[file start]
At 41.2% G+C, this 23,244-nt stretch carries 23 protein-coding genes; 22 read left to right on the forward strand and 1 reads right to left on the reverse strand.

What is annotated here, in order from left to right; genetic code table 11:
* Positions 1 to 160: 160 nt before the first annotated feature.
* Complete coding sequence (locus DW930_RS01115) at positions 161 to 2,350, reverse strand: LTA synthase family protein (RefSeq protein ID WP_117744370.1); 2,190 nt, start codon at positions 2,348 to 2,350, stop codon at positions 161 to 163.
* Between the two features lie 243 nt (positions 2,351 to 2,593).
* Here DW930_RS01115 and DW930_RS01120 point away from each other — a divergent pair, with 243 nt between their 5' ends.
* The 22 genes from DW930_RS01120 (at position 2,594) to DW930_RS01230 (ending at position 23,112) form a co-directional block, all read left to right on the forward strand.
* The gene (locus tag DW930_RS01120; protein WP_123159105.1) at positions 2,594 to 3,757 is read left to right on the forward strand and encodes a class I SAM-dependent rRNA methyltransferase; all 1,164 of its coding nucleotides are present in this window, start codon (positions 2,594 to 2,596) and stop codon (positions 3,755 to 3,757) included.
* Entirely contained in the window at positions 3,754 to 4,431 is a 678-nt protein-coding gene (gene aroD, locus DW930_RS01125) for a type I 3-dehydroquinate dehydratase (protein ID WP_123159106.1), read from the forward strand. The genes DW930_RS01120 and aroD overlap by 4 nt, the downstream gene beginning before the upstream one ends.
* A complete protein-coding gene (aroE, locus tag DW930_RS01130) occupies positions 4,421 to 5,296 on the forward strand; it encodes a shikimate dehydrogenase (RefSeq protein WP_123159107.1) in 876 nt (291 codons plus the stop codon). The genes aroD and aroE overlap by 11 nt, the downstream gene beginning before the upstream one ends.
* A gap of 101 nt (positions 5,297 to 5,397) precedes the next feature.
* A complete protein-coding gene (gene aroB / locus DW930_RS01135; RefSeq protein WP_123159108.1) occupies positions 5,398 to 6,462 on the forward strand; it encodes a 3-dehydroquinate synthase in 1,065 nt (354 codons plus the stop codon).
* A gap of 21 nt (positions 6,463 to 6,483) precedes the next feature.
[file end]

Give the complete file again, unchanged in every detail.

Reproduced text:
At 41.2% G+C, this 23,244-nt stretch carries 23 protein-coding genes; 22 read left to right on the forward strand and 1 reads right to left on the reverse strand.

What is annotated here, in order from left to right; genetic code table 11:
* Positions 1 to 160: 160 nt before the first annotated feature.
* Complete coding sequence (locus DW930_RS01115) at positions 161 to 2,350, reverse strand: LTA synthase family protein (RefSeq protein ID WP_117744370.1); 2,190 nt, start codon at positions 2,348 to 2,350, stop codon at positions 161 to 163.
* Between the two features lie 243 nt (positions 2,351 to 2,593).
* Here DW930_RS01115 and DW930_RS01120 point away from each other — a divergent pair, with 243 nt between their 5' ends.
* The 22 genes from DW930_RS01120 (at position 2,594) to DW930_RS01230 (ending at position 23,112) form a co-directional block, all read left to right on the forward strand.
* The gene (locus tag DW930_RS01120; protein WP_123159105.1) at positions 2,594 to 3,757 is read left to right on the forward strand and encodes a class I SAM-dependent rRNA methyltransferase; all 1,164 of its coding nucleotides are present in this window, start codon (positions 2,594 to 2,596) and stop codon (positions 3,755 to 3,757) included.
* Entirely contained in the window at positions 3,754 to 4,431 is a 678-nt protein-coding gene (gene aroD, locus DW930_RS01125) for a type I 3-dehydroquinate dehydratase (protein ID WP_123159106.1), read from the forward strand. The genes DW930_RS01120 and aroD overlap by 4 nt, the downstream gene beginning before the upstream one ends.
* A complete protein-coding gene (aroE, locus tag DW930_RS01130) occupies positions 4,421 to 5,296 on the forward strand; it encodes a shikimate dehydrogenase (RefSeq protein WP_123159107.1) in 876 nt (291 codons plus the stop codon). The genes aroD and aroE overlap by 11 nt, the downstream gene beginning before the upstream one ends.
* A gap of 101 nt (positions 5,297 to 5,397) precedes the next feature.
* A complete protein-coding gene (gene aroB / locus DW930_RS01135; RefSeq protein WP_123159108.1) occupies positions 5,398 to 6,462 on the forward strand; it encodes a 3-dehydroquinate synthase in 1,065 nt (354 codons plus the stop codon).
* A gap of 21 nt (positions 6,463 to 6,483) precedes the next feature.